“The Way It Was. Road Trips USA” by Thomas Hoepker (published by Steidl)

Photographer got his kicks on Route 66 and all over America

Conventional wisdom advises against returning, decades later, to a place for which you hold happy memories – a birthplace, a childhood home or a honeymoon spot, perhaps. Things would have inevitably changed with time and those roseate memories could be shattered. In November 2020 photographer Thomas Hoepker set out on a journey across America similar to the one he had undertaken in 1963.
7. May 2022 12:44

Would he find that the way it was back then was better than the way it is now, or is this just some sort of romantic nostalgic myth that people hold on to? Or could it be that his road trip would actually be better now, safer, with wider and faster roads? In our opinion, if the United States is anything like modern-day Europe, expect more traffic, costly toll booths, wall-to-wall trucks, roadworks, radar traps, speed cameras and unmarked police cars. Still, here is a book of Hoepker’s pictures, mostly from 1963, and it offers considerable food for thought, at least for we, the viewers.

Hoepker, born in Munich, Germany, in 1936, first visited America in 1960. He made his second trip in 1963 as a 27-year-old staff photographer for the fortnightly German illustrated magazine Kristall. He and companion Rolf Winter, an author, set out on the long journey from coast to coast, and the endpapers of this book, a clothbound hardcover, show all the roads they took.

The routes are a massively thorough and complicated trip that leaves barely a corner of the 48 states untouched. In big cities, small towns and all in between, Hoepker took thousands of pictures, on black-and-white film. A selection appeared in a report spread over five issues of Kristall and occupying a total of 65 pages. This was a trip to encounter multi-faceted America: the country between the coasts, the heartland. The fly-over country, as it’s sometimes called. Hoepker would respond to places, landscapes and people along the way.

Their assignment was very broadly defined: “Do you want to discover America?” the editor-in-chief of Kristall had asked them. Hoepker has confessed that he and Winter were shockingly naive when they set off and full of European arrogance. He experienced the country they encountered as a dreary backwater and its inhabitants as small-minded petty bourgeois: “We found what we wanted to find.”

They flew to New York and set out from there in an Oldsmobile Cutlass and with an expense account suited to last a month rather than the three-month trip they had planned. From New York they went via Washington, Atlanta, New Orleans, Dallas, Butte, Las Vegas and Los Angeles to San Francisco. Then the journey took them back to New York through Reno, Detroit, Chicago and Boston.

The book’s hundreds of photos are not captioned at all and are only given a rough locale, so it is guesswork where exactly they were taken. But perhaps it’s not all that important. Things have changed. Here is a social story of early 1960s America – mom and pop motels, drive-in restaurants and pool halls, dance halls with the “most beautiful hostesses” and 24-hour wedding chapels for “Immediate Ceremonies” complete with photos, flowers and recordings.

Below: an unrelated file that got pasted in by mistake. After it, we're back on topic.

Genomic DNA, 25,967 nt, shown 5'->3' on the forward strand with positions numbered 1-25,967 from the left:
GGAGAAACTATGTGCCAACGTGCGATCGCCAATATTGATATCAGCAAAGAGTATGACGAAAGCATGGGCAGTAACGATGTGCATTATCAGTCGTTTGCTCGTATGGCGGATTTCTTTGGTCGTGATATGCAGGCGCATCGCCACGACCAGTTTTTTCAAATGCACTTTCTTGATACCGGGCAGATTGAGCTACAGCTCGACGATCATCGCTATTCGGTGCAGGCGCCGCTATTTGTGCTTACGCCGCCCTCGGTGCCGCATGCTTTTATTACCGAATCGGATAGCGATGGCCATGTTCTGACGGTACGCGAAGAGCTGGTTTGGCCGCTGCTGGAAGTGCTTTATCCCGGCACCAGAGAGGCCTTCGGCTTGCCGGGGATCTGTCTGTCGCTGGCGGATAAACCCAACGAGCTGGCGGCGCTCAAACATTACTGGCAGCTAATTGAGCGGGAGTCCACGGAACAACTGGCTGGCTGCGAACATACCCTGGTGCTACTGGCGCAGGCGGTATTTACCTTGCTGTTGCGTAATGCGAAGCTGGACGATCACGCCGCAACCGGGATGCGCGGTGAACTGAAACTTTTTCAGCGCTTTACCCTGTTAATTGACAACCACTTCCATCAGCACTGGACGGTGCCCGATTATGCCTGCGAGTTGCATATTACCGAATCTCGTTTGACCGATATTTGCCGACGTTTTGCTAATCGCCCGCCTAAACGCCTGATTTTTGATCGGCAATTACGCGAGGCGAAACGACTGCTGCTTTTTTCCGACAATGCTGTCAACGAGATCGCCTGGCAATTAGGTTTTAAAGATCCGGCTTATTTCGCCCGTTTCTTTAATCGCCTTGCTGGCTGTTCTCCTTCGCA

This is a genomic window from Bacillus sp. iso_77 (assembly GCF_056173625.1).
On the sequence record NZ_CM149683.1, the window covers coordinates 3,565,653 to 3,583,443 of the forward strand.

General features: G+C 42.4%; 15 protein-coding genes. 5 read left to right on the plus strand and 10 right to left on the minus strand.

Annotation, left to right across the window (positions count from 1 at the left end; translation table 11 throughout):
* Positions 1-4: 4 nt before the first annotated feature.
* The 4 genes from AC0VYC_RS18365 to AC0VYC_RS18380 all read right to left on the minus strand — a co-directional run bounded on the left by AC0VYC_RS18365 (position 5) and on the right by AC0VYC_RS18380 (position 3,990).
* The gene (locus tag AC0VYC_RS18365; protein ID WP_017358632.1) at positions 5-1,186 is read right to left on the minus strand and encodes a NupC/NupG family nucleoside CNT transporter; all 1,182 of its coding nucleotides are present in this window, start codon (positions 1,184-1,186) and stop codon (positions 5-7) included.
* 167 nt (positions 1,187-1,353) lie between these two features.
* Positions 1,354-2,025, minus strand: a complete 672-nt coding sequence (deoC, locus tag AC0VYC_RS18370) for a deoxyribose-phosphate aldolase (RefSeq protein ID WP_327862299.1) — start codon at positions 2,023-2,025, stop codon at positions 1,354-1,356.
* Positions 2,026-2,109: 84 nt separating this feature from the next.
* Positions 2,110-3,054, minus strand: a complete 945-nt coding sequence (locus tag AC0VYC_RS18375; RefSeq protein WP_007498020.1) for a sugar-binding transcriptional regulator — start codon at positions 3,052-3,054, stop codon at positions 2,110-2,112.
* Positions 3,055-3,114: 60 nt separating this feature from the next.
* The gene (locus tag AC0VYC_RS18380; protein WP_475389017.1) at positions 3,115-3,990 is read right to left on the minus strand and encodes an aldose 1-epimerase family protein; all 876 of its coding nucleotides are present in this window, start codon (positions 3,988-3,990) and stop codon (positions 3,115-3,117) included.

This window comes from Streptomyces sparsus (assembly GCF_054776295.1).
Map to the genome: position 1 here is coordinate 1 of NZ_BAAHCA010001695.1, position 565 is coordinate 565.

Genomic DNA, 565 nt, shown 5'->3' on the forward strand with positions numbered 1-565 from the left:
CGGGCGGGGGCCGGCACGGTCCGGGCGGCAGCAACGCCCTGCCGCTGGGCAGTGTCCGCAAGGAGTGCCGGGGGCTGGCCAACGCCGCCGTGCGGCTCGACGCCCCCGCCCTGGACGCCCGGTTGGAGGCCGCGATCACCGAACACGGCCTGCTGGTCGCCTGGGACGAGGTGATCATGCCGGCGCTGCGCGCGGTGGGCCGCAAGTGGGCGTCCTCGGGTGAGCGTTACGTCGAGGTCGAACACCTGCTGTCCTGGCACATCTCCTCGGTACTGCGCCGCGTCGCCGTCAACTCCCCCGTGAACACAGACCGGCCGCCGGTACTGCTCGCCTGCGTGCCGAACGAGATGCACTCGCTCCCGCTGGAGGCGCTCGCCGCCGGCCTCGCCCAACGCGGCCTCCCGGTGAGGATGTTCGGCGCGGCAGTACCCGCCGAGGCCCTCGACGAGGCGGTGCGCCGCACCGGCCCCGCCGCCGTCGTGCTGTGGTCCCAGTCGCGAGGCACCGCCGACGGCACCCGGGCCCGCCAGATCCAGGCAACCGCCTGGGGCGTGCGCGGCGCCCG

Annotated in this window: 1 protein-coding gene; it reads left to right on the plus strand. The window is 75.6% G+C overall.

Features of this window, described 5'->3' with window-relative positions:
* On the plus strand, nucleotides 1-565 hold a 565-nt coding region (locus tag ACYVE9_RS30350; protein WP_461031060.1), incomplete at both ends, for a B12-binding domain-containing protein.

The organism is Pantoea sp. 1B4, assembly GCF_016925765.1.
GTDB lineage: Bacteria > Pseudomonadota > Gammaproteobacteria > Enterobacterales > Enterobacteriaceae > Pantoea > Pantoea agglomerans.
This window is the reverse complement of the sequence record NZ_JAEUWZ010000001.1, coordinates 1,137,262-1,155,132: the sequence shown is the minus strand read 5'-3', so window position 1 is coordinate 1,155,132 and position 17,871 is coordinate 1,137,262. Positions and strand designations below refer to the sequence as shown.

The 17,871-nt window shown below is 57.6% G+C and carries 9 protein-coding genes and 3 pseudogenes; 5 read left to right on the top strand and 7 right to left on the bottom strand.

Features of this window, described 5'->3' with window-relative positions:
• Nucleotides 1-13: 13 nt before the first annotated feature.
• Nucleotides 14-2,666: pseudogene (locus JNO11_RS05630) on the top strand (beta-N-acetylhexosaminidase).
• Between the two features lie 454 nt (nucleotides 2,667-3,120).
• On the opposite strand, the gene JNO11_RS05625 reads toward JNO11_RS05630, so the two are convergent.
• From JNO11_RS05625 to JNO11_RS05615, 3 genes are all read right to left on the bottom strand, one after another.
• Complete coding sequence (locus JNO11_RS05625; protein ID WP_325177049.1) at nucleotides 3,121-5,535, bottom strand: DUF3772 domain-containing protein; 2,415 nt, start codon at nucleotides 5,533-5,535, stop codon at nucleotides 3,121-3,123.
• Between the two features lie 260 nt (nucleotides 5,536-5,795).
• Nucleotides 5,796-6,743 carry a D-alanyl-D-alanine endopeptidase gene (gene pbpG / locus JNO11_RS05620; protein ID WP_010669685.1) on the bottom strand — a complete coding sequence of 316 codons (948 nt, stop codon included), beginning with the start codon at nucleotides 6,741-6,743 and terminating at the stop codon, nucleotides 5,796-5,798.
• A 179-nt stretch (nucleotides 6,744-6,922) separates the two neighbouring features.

Cinemas are showing Sophia Loren, Elizabeth Taylor, Richard Burton and Bob Hope, or you could watch Gene Krupa drum up a storm in a club. Put a coin in the diner jukeboxes or in the machine that offers a lucky charm medal with the Lord’s Prayer stamped on it. Auto graveyards hold gas-guzzling cars, and folding cameras were in use. Livestock roamed in the open air, not giant tin sheds.

And, of course, the American people, mostly white, black and native Indian, when it was de rigeur to at least try to dress nicely, the men in hats and ties, the women in furs and gloves, a more elegant way of presenting oneself than the sloppy running shoes, tracksuit pants and ripped jeans of today. Here too are strippers with scanty panties and pasties covering their nipples, Bible bashers, miners in hard-hats and southerners in cowboy hats. Also “Miss Rodeo” girls and a lone neo-Nazi.

A black photographer on the street offers to take pictures of passers-by and their children with his white rabbit. People still read newspapers on the subway, and the latest headlines in November 1963 are “JFK DEAD” and “KENNEDY SLAIN”.

And does any country have more evocative place names than America: Chattanooga, El Paso, Albuquerque, Tallahassee, Cheyenne, Milwaukee, Carolina, Wichita, Death Valley and so on? Route 66 and Highway 61. Hoepker, despite his early superior German/European attitude to the country, eventually became fascinated and he settled in New York in 1976.

In 2020, aged 84 and after a successful career as a photojournalist and president of Magnum Photos between 2003 and 2007, he again set out on a road trip throughout the US, this time with a woman and a mobile home.

“The Way It Was. Road Trips USA” juxtaposes a few of his colour photographs from this latter trip – wind farms, Las Vegas casino fantasyland and so on – but it is mainly about 1963, with a far greater number of original black-and-white images. There is no text from Hoepker, no thoughts, but rather a few pages of introduction by Freddy Langer, a German author and photographer, giving background and some context (in English) on Hoepker’s travels.

Thus we are mostly left to ourselves to ponder whether the way it was back then was better than the way it is now.  And perhaps we should be looking forwards in life, but it’s certainly pleasant, not to mention instructive, to take a peek backwards too sometimes.

Leave a Reply